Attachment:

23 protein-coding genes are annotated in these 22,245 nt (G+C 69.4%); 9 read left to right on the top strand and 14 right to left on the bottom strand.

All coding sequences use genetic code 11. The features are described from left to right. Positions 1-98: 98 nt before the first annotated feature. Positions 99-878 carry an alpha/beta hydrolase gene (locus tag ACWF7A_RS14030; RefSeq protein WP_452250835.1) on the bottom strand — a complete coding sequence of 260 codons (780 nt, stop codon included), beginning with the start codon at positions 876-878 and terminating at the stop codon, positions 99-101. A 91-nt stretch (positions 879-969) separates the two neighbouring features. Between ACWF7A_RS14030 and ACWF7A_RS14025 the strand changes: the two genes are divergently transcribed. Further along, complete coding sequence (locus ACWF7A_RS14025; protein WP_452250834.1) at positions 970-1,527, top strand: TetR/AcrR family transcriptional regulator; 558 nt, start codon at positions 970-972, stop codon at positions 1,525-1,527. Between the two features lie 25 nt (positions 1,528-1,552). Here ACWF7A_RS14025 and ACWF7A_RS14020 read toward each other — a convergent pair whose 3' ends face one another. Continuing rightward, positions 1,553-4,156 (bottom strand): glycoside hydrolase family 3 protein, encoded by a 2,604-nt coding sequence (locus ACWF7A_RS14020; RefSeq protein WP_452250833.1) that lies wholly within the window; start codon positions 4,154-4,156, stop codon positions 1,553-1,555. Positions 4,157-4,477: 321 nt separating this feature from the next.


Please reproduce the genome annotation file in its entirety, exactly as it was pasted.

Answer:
23 protein-coding genes are annotated in these 22,245 nt (G+C 69.4%); 9 read left to right on the top strand and 14 right to left on the bottom strand.

All coding sequences use genetic code 11. The features are described from left to right. Positions 1-98: 98 nt before the first annotated feature. Positions 99-878 carry an alpha/beta hydrolase gene (locus tag ACWF7A_RS14030; RefSeq protein WP_452250835.1) on the bottom strand — a complete coding sequence of 260 codons (780 nt, stop codon included), beginning with the start codon at positions 876-878 and terminating at the stop codon, positions 99-101. A 91-nt stretch (positions 879-969) separates the two neighbouring features. Between ACWF7A_RS14030 and ACWF7A_RS14025 the strand changes: the two genes are divergently transcribed. Further along, complete coding sequence (locus ACWF7A_RS14025; protein WP_452250834.1) at positions 970-1,527, top strand: TetR/AcrR family transcriptional regulator; 558 nt, start codon at positions 970-972, stop codon at positions 1,525-1,527. Between the two features lie 25 nt (positions 1,528-1,552). Here ACWF7A_RS14025 and ACWF7A_RS14020 read toward each other — a convergent pair whose 3' ends face one another. Continuing rightward, positions 1,553-4,156 (bottom strand): glycoside hydrolase family 3 protein, encoded by a 2,604-nt coding sequence (locus ACWF7A_RS14020; RefSeq protein WP_452250833.1) that lies wholly within the window; start codon positions 4,154-4,156, stop codon positions 1,553-1,555. Positions 4,157-4,477: 321 nt separating this feature from the next.